Voice4Change write letter to Cabinet Office opposing planned "Anti-Advocacy Clause"

The Anti-Advocacy Clause to be inserted into charity contracts has been widely criticized since it was first revealed as Government policy. Voice4Change has joined the criticism of this controversial, charity-gagging policy, and written this letter to Matt Hancock, urging him to reconsider the policy. 
Alongside the LGBT consortium and the Charity Finance Group, Voice4Change England has made it clear that this proposed policy will significantly harm the public, the charity sector, and especially significantly harm disadvantaged and minority groups. 
This letter has received significant coverage in the press. Here are some links to stories about the subject: 

Buzzfeed - https://www.buzzfeed.com/alanwhite/disabled-people-and-minority-groups-could-suffer-from-charit?utm_term=.ubpko6oY#.vdAj484X

Third Sector 1 - http://www.thirdsector.co.uk/charity-bodies-urge-cabinet-office-reconsider-anti-lobbying-clause/policy-and-politics/article/1393832

Third Sector 2http://www.thirdsector.co.uk/editorial-significant-climbdown-anti-lobbying-clause/article/1393842

Civil Societyhttp://www.civilsociety.co.uk/governance/news/content/21734/anti-advocacy_proposals_risk_turning_charities_into_silent_service_providing_machines_says_bradshaw

Charity Timeshttp://www.charitytimes.com/ct/minister-warned-of-impact-of-govt-grant-clause-on-disadvantaged-groups.php

If you would like to reach Voice4Change England for comment on this subject, email ben@voice4change-england.co.uk to get in touch with our Communications Team. 

The letter is printed below: 
Rt. Hon. M Hancock MP
Minister for the Cabinet Office and Paymaster General 
70 Whitehall
5th May 2016
Impact of anti-advocacy clause on disadvantaged groups
Dear Minister,
We are writing to you regarding the impact of the new clause being inserted into grant agreements preventing charities from using funding from central government to advocate on behalf of service users.
This clause will have a significant negative impact on the public, restricting the ability of charities to inform policy makers within government and Parliament.
We are particularly concerned about the impact that this will have on disadvantaged groups such as those with disabilities, those from black and ethnic minority backgrounds and those from LGBT communities. These groups are often adversely impacted by government policies due to a lack of communication and consultation between policy makers about the needs of these groups. A lack of available and credible data on many minority communities also impact on their abilities to be fully accounted for as policy develops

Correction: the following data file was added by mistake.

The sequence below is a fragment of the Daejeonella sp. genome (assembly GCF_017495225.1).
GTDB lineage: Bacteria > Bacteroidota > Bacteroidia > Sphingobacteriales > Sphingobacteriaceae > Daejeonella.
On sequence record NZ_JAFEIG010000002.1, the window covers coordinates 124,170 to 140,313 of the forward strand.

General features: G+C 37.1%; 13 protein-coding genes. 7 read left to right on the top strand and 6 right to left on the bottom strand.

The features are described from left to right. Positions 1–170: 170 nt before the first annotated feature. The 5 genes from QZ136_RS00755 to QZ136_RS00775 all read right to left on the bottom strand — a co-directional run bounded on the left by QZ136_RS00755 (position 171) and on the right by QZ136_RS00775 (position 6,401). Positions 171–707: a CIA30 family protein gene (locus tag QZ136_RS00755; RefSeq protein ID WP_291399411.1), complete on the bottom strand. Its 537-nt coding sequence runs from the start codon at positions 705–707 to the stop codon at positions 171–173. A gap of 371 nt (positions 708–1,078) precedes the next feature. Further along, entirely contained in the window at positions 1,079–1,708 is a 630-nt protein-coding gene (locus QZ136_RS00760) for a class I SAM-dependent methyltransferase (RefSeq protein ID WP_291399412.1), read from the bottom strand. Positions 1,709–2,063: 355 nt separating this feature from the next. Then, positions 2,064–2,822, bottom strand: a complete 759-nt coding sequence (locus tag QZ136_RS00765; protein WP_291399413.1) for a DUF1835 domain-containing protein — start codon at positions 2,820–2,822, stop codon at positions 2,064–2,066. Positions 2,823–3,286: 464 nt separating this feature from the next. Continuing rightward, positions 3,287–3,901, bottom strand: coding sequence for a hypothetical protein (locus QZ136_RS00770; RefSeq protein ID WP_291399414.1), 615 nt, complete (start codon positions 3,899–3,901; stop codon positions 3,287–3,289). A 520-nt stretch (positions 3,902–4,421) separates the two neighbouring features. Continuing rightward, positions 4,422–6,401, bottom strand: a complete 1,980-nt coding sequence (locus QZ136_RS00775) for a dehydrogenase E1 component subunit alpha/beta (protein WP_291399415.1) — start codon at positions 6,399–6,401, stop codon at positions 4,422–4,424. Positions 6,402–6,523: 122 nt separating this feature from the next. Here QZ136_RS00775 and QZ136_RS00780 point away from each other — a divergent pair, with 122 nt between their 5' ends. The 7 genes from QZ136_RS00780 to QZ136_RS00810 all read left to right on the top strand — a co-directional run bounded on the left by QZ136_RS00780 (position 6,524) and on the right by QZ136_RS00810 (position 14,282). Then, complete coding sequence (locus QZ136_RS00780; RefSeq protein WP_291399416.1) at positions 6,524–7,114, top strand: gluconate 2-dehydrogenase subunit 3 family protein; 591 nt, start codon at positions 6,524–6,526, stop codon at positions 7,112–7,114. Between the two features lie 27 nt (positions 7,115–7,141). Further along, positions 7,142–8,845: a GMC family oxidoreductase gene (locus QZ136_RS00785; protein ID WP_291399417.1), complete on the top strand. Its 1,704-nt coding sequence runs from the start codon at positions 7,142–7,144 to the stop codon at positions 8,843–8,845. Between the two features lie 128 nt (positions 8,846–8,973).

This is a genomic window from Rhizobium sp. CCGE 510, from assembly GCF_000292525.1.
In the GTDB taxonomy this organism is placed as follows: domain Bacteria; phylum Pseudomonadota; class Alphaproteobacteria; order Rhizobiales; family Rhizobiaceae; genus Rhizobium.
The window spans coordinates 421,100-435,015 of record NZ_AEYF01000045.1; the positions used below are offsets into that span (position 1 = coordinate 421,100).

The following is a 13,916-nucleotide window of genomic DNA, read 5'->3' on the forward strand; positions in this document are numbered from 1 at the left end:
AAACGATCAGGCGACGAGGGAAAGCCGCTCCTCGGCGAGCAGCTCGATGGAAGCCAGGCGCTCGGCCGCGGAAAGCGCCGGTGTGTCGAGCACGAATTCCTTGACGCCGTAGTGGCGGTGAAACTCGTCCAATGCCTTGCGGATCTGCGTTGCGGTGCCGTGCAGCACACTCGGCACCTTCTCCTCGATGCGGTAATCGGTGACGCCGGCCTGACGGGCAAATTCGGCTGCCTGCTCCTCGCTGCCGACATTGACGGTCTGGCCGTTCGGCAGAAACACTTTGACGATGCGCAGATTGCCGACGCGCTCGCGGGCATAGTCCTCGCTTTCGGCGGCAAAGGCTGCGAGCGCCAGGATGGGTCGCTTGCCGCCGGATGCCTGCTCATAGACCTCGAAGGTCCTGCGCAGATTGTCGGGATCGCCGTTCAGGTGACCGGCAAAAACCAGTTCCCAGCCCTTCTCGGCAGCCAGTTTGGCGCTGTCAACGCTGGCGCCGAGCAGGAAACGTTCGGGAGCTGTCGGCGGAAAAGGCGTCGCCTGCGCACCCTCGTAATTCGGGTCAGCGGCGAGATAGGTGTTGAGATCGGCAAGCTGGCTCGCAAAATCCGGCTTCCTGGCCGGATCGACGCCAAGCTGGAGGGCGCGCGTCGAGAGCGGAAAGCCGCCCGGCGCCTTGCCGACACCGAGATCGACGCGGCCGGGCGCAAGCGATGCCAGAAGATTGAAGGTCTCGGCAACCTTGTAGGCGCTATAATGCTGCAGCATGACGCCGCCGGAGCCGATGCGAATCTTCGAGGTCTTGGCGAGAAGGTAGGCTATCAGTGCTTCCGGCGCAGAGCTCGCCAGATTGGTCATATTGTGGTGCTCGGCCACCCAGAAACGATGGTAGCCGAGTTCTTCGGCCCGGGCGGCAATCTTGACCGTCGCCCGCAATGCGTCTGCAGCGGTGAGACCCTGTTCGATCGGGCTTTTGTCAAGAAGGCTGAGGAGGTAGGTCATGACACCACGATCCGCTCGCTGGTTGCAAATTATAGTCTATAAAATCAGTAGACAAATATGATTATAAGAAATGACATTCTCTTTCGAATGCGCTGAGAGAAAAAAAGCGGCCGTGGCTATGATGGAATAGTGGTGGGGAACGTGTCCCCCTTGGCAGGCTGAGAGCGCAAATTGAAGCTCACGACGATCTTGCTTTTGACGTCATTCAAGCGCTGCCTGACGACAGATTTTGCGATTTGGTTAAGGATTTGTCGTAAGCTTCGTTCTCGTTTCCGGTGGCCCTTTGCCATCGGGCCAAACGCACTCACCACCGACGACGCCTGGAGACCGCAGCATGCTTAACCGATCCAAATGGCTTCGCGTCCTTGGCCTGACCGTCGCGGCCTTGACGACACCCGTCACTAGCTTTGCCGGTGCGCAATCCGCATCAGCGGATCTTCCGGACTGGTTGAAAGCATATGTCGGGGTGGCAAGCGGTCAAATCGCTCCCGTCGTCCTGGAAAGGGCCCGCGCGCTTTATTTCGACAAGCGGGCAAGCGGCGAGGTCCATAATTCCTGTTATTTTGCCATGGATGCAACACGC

This clause will restrict the work of charities that work on their behalf, and receive government funding, feeding back on the implementation of government policy and ensuring that future policies are designed with their needs in mind. It will also have a wider ‘chill factor’ on the sector with charities that receive public funding holding back from speaking up on behalf of beneficiaries for fear of being accused of misusing public money.
It was to prevent this situation that the Compact signed by the Prime Minister in 2010 said the government would:
“Respect and uphold the independence of civil society organisations to deliver their mission, including their right to campaign, regardless of any relationship, financial or otherwise, which may exist.”
The inclusion of the phrase “financial or otherwise” was specifically meant to prevent anyclauses being introduced into funding arrangements which prevented charities and other civil society organisations from speaking out on behalf of their beneficiaries, particularly disadvantaged groups.  
Section 5.3 of the Compact states that the government will “ensure a voice for underrepresented and disadvantaged groups”. The new clause directly contradicts this undertaking. The clause is also in direct breach of Section 5.4 of the Compact which asks for civil society organisations that receive government funding to “show how the value of the work can help that body deliver its public sector duties on promoting equality and tackling discrimination.”
The new clause prohibits spending on “attempting to influence the awarding or renewal of contracts and grants”. It is difficult to see how this undertaking can be followed without breaching the new clause. Whilst we welcome the pause and review the government has committed to, we believe that unless the government reverses this decision, then the Compact between the government and the sector will have been broken. This would mark a major backwards step in the relationship between the government and the sector. 
For these reasons, and others, we urge you to reconsider this unnecessary new clause. 
We also hope, as part of the recently announced pause and consultation, that you will release the assessment the Cabinet Office made of the impact the new clause would have on disadvantaged groups, in line with the public sector equality duty enshrined in the Equality Act 2010. We want to know what consideration the Cabinet Office gave to the impact of this clause on disadvantaged groups and how it is in keeping with the government’s policy objective to ensure that the voices of disadvantaged people are heard.
We look forward to your response.
Kind regards,
Caron Bradshaw: Chief Executive, Charity Finance Group
Paul Roberts: OBE Chief Executive, LGBT Consortium
Kunle Olulode: Director, Voice4Change England